Molestation Accusation Alone Cannot Support Search of Defendants Computer – Dougherty et al. v. City of Covina

August 24, 2011 by David S. Seltzer

Search warrants are a major part of my work as a Miami child pornography possession criminal defense attorney. Of course, my clients cannot be convicted without evidence that they actually (and knowingly) possessed child pornography, so evidence that they did possess the material must be legally obtained — and that means any search warrant in the case must be legal. That was the problem in Dougherty et al. v. City of Covina et al., a case from the Ninth Circuit finding a southern California police department had no probable cause for a search of Bruce Dougherty’s home computer. Dougherty, a sixth-grade teacher, was accused of touching a student inappropriately. On the strength of that accusation, and the officers’ past experience, the police department initiated a search of Dougherty’s home computer and other electronics.

Dougherty was accused in 2006 of touching a student’s breasts and looking at her buttocks, and further investigation turned up more allegations of inappropriate touching. The investigating officer wrote out an affidavit for a search warrant, swearing that his experience in juvenile sex crimes investigation meant he “[knew] subjects involved in this type of criminal behavior have in their possession child pornography.” The warrant permitted police to search Dougherty’s home and seize his computer, cameras and electronic media. The search took place soon after the warrant was signed on Oct. 11, 2006. Doughterty permitted the search even though the officers said they forgot to bring the warrant. The seized computers and other items were not returned until December 27, 2007. No charges were ever filed against Dougherty. He sued the City of Covina, the lead officer, Robert Bobkiewicz, and police chief Kim Raney. The trial judge dismissed the claim with prejudice, finding the police had probable cause for a warrant and Bobkiewicz had qualified immunity as an officer.

Dougherty appealed, and the Ninth Circuit vindicated him — to some extent. The Ninth found that no probable cause existed for the search warrant leading to the search of his home. Bobkiewicz’s affidavit relied only on his training and experience; it did not contain any facts connecting him with child pornography, either directly or through his status as a suspected child molester. Nor were there any such facts, the court noted; Bobkiewicz apparently did not even verify that Dougherty owned a personal computer. The Ninth further noted a split in the circuits on probable cause for a child pornography search when the defendant is accused only of molestation. The Ninth ultimately sided with the Second and Sixth Circuits, finding no probable cause, and against the Eighth. However, it went on to find that Bobkiewicz was entitled to qualified immunity because the law was unclear until this ruling, so Dougherty’s case against him remained dismissed. The Ninth also ended Dougherty’s claim against the City of Covina, saying he had never stated his claim adequately. Judge Brewster concurred in the immunity ruling but preferred the Eighth Circuit’s position on probable cause.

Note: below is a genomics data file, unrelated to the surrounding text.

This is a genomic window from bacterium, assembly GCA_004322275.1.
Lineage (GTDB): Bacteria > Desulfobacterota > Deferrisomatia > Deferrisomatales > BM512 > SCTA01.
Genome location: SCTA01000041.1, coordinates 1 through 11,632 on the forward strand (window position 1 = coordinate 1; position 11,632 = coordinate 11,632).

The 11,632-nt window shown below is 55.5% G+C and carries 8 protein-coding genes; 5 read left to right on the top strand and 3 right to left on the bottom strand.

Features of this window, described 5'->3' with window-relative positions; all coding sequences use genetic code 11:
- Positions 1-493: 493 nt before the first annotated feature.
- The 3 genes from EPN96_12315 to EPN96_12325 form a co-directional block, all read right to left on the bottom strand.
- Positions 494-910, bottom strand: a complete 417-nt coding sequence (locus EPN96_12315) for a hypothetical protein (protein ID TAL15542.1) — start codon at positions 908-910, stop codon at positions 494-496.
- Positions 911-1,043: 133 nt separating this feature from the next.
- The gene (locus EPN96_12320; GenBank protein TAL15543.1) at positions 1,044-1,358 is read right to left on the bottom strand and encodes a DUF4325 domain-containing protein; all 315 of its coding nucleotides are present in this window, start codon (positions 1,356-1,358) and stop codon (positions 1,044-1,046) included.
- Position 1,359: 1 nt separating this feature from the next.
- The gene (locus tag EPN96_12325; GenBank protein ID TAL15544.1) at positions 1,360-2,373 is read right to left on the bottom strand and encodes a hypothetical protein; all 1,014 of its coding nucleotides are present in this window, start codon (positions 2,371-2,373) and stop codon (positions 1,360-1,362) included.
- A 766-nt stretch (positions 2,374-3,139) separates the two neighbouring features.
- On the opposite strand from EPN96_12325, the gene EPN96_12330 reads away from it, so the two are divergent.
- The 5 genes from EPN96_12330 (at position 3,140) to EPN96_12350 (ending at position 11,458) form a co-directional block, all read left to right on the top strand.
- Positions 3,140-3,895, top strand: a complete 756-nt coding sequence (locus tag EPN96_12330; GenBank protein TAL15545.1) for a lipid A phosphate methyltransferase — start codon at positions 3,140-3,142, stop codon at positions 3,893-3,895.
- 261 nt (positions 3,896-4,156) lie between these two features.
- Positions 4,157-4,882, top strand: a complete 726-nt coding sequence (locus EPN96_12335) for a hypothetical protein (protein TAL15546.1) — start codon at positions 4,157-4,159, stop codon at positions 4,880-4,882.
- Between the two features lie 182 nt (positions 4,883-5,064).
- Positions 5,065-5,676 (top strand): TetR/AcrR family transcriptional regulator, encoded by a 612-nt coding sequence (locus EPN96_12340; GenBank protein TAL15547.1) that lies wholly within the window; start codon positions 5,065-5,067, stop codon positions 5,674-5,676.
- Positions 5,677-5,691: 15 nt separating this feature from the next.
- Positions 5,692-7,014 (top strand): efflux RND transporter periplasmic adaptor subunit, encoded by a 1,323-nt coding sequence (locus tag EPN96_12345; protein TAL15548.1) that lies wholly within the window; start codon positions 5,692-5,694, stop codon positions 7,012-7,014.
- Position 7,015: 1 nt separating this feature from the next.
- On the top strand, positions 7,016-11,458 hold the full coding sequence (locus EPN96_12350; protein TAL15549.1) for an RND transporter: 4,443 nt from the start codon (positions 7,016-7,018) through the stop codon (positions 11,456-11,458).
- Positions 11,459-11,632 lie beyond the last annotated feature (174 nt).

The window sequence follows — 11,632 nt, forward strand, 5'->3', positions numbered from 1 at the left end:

As a south Florida child pornography defense lawyer, I am pleased with this ruling. I agree with the Second Circuit that molesting a child is a separate crime from possessing child pornography (unless the molestation is part of producing child pornography), and thus, it is insufficient evidence to support a search warrant. Remember, all Americans have a Fourth Amendment right against unlawful search and seizure, and that means the bar for a search is justifiably high. It is unlikely that courts would support a warrant to search for child pornography based on a different separate crime, such as a firearms violation, and the Ninth Circuit’s decision says molestation should be treated the same way. However, as a Fort Lauderdale cyber crime criminal defense lawyer, I know the split in the circuits means this issue will probably wind up in the Supreme Court.

Seltzer Law, P.A., defends people around the nation who are accused of online crimes like hacking, wire fraud and child pornography possession. For a free, confidential case evaluation, call us today at 1-888-THE-DEFENSE (1-888-843-3333) or send us an email.

Similar blog posts:

Missouri Supreme Court Declines to Suppress Evidence in Solicitation of a Minor Case – State v. Faruqi

Florida Supreme Court Allows Search Evidence Despite Error on Warrant – Moreno-Gonzalez v. State

Eighth Circuit Rules Search That Led to Child Porn Conviction Was Valid – U.S. v. Schwarte